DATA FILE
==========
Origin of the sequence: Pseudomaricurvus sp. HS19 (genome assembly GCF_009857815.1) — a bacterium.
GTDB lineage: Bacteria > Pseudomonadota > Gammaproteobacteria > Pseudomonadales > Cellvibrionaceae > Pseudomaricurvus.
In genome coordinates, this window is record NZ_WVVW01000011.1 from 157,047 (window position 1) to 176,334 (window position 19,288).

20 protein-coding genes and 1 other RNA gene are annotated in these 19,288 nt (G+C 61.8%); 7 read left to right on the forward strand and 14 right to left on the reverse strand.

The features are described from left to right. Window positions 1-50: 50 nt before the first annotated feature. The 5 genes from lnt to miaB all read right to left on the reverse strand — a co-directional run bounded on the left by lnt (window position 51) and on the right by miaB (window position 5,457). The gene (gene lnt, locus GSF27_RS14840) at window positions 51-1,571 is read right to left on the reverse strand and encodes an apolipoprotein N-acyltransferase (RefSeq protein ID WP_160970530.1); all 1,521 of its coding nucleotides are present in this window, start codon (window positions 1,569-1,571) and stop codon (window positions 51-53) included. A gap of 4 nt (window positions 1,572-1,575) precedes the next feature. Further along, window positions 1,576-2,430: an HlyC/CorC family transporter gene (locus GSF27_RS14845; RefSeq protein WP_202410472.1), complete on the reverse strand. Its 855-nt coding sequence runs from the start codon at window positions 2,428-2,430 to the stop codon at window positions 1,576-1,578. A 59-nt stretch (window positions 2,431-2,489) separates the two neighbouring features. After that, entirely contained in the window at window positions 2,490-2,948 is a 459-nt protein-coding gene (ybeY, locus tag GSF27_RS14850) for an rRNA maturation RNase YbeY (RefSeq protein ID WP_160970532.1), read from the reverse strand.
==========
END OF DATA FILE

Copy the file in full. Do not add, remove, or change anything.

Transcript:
Origin of the sequence: Pseudomaricurvus sp. HS19 (genome assembly GCF_009857815.1) — a bacterium.
GTDB lineage: Bacteria > Pseudomonadota > Gammaproteobacteria > Pseudomonadales > Cellvibrionaceae > Pseudomaricurvus.
In genome coordinates, this window is record NZ_WVVW01000011.1 from 157,047 (window position 1) to 176,334 (window position 19,288).

20 protein-coding genes and 1 other RNA gene are annotated in these 19,288 nt (G+C 61.8%); 7 read left to right on the forward strand and 14 right to left on the reverse strand.

The features are described from left to right. Window positions 1-50: 50 nt before the first annotated feature. The 5 genes from lnt to miaB all read right to left on the reverse strand — a co-directional run bounded on the left by lnt (window position 51) and on the right by miaB (window position 5,457). The gene (gene lnt, locus GSF27_RS14840) at window positions 51-1,571 is read right to left on the reverse strand and encodes an apolipoprotein N-acyltransferase (RefSeq protein ID WP_160970530.1); all 1,521 of its coding nucleotides are present in this window, start codon (window positions 1,569-1,571) and stop codon (window positions 51-53) included. A gap of 4 nt (window positions 1,572-1,575) precedes the next feature. Further along, window positions 1,576-2,430: an HlyC/CorC family transporter gene (locus GSF27_RS14845; RefSeq protein WP_202410472.1), complete on the reverse strand. Its 855-nt coding sequence runs from the start codon at window positions 2,428-2,430 to the stop codon at window positions 1,576-1,578. A 59-nt stretch (window positions 2,431-2,489) separates the two neighbouring features. After that, entirely contained in the window at window positions 2,490-2,948 is a 459-nt protein-coding gene (ybeY, locus tag GSF27_RS14850) for an rRNA maturation RNase YbeY (RefSeq protein ID WP_160970532.1), read from the reverse strand.